7 Habits of a Toxic Relationship (That People Think Are Healthy)
Ignoring problems in a relationship in order to avoid conflict will only mean that the problems pile up until they can no longer be ignored – and by then, it might be too hard to fix.
This is a professional note extracted from an online article.
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Arguments and disagreements in relationships are normal, but screaming matches and every day fighting isn’t.
People who seek out conflict in their relationship for the intense reconciliation are often addicted to the dopamine that they get after the fight is over – which isn’t healthy for either person.
Keeping track of the things that you do, versus the things that they do is a way to create pressure and conflict where there should only be teamwork.
Sit down together and work out a plan on things like chores or bills, and who does or pays what.
If your partner comes to you with something that you did that upset them, listening to what they have to say and talking through it is more important than defending yourself – or trying to come up with something worse than they did.
Having two people with two sets of values, opinions and thoughts means that disagreements are bound to happen.
When you have two people who never fight, it means that you have two people who aren’t being entirely honest with one another.
When we think that we need someone else, especially a romantic partner, to complete us and make us whole, it shows an unhealthy degree of dependency on another person.
Being jealous is actually a toxic behavior. We can’t control our feelings, and sometimes we get jealous over things. But it’s important not to express that jealousy in a way that can hurt our partners, or in a way that’s toxic and upsetting.
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It shows that you two are not comfortable communicating openly and clearly with one another.
State your feelings and desires openly. And make it clear that the other person is not ne...
For example, if someone feels like you’ve been cold to them, instead of saying, “I feel like you’re being cold sometimes,” they will say, “I can’t date someone who is cold to me."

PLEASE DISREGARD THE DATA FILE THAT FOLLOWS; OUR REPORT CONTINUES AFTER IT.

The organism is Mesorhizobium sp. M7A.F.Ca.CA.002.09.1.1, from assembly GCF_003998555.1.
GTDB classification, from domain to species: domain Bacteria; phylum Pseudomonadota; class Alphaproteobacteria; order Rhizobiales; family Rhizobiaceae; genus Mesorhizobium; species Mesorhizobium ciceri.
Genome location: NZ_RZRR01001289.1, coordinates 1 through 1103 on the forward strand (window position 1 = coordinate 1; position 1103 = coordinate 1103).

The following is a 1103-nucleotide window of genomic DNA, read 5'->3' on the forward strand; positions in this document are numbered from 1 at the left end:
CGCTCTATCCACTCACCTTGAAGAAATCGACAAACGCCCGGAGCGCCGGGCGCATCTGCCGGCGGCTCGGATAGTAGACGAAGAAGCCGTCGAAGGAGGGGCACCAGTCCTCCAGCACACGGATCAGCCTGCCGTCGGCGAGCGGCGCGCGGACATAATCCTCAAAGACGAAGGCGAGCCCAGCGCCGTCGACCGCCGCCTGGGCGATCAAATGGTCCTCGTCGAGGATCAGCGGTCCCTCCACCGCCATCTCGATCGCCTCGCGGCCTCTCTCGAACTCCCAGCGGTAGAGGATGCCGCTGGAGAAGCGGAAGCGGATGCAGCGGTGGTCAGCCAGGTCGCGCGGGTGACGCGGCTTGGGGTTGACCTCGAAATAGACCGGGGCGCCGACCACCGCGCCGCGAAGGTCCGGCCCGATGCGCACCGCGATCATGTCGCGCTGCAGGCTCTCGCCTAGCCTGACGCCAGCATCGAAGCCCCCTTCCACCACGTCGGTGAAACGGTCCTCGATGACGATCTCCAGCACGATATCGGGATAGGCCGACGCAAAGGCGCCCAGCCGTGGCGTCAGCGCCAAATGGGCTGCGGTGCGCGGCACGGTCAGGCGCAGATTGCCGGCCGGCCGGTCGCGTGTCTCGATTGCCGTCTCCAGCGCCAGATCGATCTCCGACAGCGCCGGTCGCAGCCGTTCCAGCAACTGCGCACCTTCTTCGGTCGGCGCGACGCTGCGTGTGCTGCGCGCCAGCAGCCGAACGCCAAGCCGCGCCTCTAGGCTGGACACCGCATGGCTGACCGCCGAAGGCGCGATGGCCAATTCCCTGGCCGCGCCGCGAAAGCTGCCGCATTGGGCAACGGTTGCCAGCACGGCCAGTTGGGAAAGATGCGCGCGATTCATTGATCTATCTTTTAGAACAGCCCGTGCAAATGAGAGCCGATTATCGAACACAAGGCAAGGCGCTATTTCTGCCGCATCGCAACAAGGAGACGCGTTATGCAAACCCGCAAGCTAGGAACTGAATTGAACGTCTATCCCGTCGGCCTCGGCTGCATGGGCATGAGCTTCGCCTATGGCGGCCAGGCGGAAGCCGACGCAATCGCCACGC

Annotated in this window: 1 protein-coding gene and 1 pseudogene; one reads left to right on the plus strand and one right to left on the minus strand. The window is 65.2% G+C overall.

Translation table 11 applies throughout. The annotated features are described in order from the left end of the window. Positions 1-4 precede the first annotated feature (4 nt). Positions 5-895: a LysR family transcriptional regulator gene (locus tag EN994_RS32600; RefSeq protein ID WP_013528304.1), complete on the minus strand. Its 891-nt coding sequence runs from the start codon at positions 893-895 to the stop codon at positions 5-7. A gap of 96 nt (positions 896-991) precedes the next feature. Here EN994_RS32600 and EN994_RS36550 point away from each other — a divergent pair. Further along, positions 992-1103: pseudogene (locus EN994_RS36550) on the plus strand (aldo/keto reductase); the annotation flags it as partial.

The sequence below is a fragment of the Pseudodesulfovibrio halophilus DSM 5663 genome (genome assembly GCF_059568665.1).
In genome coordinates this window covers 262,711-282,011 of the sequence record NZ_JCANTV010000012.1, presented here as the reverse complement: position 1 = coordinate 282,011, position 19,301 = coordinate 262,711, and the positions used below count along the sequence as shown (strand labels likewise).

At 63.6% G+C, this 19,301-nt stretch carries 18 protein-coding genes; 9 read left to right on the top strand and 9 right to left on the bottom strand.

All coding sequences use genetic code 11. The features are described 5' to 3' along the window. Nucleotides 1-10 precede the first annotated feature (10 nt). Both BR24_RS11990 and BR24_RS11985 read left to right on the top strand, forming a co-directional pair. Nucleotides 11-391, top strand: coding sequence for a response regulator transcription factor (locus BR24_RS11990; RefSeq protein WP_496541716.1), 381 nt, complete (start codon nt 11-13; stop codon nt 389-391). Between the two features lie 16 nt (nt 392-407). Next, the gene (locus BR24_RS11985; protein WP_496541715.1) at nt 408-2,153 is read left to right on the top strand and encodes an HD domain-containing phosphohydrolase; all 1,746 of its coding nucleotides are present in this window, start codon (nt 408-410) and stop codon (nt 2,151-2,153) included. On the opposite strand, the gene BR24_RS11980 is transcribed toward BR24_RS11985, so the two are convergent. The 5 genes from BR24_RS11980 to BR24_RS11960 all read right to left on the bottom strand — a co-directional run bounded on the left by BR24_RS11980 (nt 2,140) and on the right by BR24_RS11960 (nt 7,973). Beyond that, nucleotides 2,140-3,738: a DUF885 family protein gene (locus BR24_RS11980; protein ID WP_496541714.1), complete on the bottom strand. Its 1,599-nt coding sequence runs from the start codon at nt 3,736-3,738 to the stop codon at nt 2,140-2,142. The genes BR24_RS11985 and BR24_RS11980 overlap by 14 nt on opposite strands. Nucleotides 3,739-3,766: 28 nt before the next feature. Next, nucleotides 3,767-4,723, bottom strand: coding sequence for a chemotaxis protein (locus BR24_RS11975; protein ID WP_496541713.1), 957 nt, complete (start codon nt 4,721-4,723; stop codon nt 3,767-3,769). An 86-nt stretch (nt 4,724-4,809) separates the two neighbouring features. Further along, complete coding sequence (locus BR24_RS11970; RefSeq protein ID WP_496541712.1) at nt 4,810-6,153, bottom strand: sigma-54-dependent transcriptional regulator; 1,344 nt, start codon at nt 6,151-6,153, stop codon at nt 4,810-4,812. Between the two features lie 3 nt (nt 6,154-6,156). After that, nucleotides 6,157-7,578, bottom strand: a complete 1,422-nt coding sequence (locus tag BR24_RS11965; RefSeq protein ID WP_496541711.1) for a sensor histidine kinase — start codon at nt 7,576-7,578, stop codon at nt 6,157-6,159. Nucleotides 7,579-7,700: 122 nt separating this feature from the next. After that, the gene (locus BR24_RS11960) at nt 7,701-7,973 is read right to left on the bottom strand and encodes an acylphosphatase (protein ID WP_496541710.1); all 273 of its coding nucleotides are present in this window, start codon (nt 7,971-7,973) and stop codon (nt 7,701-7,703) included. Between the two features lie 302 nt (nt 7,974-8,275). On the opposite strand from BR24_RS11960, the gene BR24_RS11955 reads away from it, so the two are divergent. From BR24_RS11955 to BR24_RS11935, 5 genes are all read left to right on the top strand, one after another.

It’s crucial for both people in a relationship to know that negative thoughts and feelings can be communicated safely to one another without it threatening the relationship itself.
... for your own emotions. This is a subtle form of selfishness and a classic example of the poor maintenance of personal boundaries. Take responsibility for your own emotions and expect your partner to be responsible for theirs.
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The idea that couples must communicate and resolve all of their problems is a myth. The truth is, trying to resolve a conflict can sometimes create more problems than it fixes.
The last person you should ever have to censor yourself with is the person you love.
It’s important to make something more important in your relationship than merely making each other feel good all of the time. The feel-good stuff happens when you get the other stuff right.
Romantic sacrifice is idealized in our culture.
Sometimes the only thing that can make a relationship successful is ending it at the appropriate time, before it becomes too damaging. And the willingness to do that allows us to establish the necessary boundaries to help ourselves and our partner grow together.
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Is any relationship between people who don’t support each other, where there’s conflict and one seeks to undermine the other, where there is competition and there is disrespect....
People who consistently undermine or cause harm to a partner (whether intentionally or not) often have a reason for their behavior, even if it’s subconscious.
Maybe they were in a toxic relationship, either romantically or as a child. Maybe they didn’t have the most supportive, loving upbringing. They could have been bullied in school. They could be suffering from an undiagnosed mental health disorder.
The most serious warning signs include any form of violence, abuse or harassment, which should be dealt with immediately. But in many cases, the indicators of a toxic relationship are much more subtle: Persistent unhappiness, negative shifts in your mental health, personality or self-esteem, feeling like you can’t talk with or voice concerns to your significant other.
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